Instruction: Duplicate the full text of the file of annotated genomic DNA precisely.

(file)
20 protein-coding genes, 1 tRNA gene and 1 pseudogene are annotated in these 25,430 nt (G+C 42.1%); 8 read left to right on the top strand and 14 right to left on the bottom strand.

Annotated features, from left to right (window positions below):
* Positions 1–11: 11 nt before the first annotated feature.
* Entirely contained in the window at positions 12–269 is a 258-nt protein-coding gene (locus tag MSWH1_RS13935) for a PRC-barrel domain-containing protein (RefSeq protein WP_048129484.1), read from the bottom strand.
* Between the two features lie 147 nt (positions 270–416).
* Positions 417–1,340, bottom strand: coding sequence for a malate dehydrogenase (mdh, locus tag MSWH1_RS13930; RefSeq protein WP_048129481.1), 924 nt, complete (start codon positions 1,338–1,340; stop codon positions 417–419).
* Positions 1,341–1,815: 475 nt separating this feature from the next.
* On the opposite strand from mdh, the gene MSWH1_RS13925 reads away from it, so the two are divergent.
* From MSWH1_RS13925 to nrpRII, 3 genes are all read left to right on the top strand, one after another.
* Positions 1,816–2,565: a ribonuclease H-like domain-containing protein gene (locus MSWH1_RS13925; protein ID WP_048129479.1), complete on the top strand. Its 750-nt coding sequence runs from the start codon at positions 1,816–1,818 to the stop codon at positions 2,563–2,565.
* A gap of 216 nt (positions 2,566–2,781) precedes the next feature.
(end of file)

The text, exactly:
20 protein-coding genes, 1 tRNA gene and 1 pseudogene are annotated in these 25,430 nt (G+C 42.1%); 8 read left to right on the top strand and 14 right to left on the bottom strand.

Annotated features, from left to right (window positions below):
* Positions 1–11: 11 nt before the first annotated feature.
* Entirely contained in the window at positions 12–269 is a 258-nt protein-coding gene (locus tag MSWH1_RS13935) for a PRC-barrel domain-containing protein (RefSeq protein WP_048129484.1), read from the bottom strand.
* Between the two features lie 147 nt (positions 270–416).
* Positions 417–1,340, bottom strand: coding sequence for a malate dehydrogenase (mdh, locus tag MSWH1_RS13930; RefSeq protein WP_048129481.1), 924 nt, complete (start codon positions 1,338–1,340; stop codon positions 417–419).
* Positions 1,341–1,815: 475 nt separating this feature from the next.
* On the opposite strand from mdh, the gene MSWH1_RS13925 reads away from it, so the two are divergent.
* From MSWH1_RS13925 to nrpRII, 3 genes are all read left to right on the top strand, one after another.
* Positions 1,816–2,565: a ribonuclease H-like domain-containing protein gene (locus MSWH1_RS13925; protein ID WP_048129479.1), complete on the top strand. Its 750-nt coding sequence runs from the start codon at positions 1,816–1,818 to the stop codon at positions 2,563–2,565.
* A gap of 216 nt (positions 2,566–2,781) precedes the next feature.